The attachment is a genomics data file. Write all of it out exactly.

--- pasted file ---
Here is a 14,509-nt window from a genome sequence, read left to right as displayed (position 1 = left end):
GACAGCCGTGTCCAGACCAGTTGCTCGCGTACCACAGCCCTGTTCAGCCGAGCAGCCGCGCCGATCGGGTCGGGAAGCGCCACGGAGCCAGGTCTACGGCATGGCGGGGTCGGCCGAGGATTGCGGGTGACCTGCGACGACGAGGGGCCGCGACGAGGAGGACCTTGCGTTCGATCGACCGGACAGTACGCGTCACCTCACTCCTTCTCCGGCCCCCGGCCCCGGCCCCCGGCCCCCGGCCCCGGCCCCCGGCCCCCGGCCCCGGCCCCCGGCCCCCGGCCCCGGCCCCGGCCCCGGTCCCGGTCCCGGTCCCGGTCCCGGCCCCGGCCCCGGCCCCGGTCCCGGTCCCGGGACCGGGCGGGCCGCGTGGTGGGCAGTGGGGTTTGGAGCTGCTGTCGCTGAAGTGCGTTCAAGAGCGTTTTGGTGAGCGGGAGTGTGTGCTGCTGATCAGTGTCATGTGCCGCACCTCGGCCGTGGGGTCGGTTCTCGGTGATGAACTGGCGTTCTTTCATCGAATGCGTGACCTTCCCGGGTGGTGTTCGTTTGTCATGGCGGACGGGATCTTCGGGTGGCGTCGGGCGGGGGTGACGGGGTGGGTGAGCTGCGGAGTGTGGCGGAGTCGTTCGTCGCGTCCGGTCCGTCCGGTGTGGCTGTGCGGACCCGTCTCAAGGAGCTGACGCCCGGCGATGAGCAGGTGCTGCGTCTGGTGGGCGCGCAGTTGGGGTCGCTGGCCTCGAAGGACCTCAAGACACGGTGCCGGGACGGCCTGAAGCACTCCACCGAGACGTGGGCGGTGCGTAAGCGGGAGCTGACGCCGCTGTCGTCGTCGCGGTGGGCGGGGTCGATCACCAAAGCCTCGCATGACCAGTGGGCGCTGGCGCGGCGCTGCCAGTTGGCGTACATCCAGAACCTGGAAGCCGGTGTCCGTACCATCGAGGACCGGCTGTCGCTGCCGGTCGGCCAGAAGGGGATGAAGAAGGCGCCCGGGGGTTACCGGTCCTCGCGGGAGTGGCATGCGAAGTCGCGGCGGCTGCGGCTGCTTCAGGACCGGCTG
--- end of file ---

Here is a 14,509-nt window from a genome sequence, read left to right as displayed (position 1 = left end):
GACAGCCGTGTCCAGACCAGTTGCTCGCGTACCACAGCCCTGTTCAGCCGAGCAGCCGCGCCGATCGGGTCGGGAAGCGCCACGGAGCCAGGTCTACGGCATGGCGGGGTCGGCCGAGGATTGCGGGTGACCTGCGACGACGAGGGGCCGCGACGAGGAGGACCTTGCGTTCGATCGACCGGACAGTACGCGTCACCTCACTCCTTCTCCGGCCCCCGGCCCCGGCCCCCGGCCCCCGGCCCCGGCCCCCGGCCCCCGGCCCCGGCCCCCGGCCCCCGGCCCCGGCCCCGGCCCCGGTCCCGGTCCCGGTCCCGGTCCCGGCCCCGGCCCCGGCCCCGGTCCCGGTCCCGGGACCGGGCGGGCCGCGTGGTGGGCAGTGGGGTTTGGAGCTGCTGTCGCTGAAGTGCGTTCAAGAGCGTTTTGGTGAGCGGGAGTGTGTGCTGCTGATCAGTGTCATGTGCCGCACCTCGGCCGTGGGGTCGGTTCTCGGTGATGAACTGGCGTTCTTTCATCGAATGCGTGACCTTCCCGGGTGGTGTTCGTTTGTCATGGCGGACGGGATCTTCGGGTGGCGTCGGGCGGGGGTGACGGGGTGGGTGAGCTGCGGAGTGTGGCGGAGTCGTTCGTCGCGTCCGGTCCGTCCGGTGTGGCTGTGCGGACCCGTCTCAAGGAGCTGACGCCCGGCGATGAGCAGGTGCTGCGTCTGGTGGGCGCGCAGTTGGGGTCGCTGGCCTCGAAGGACCTCAAGACACGGTGCCGGGACGGCCTGAAGCACTCCACCGAGACGTGGGCGGTGCGTAAGCGGGAGCTGACGCCGCTGTCGTCGTCGCGGTGGGCGGGGTCGATCACCAAAGCCTCGCATGACCAGTGGGCGCTGGCGCGGCGCTGCCAGTTGGCGTACATCCAGAACCTGGAAGCCGGTGTCCGTACCATCGAGGACCGGCTGTCGCTGCCGGTCGGCCAGAAGGGGATGAAGAAGGCGCCCGGGGGTTACCGGTCCTCGCGGGAGTGGCATGCGAAGTCGCGGCGGCTGCGGCTGCTTCAGGACCGGCTG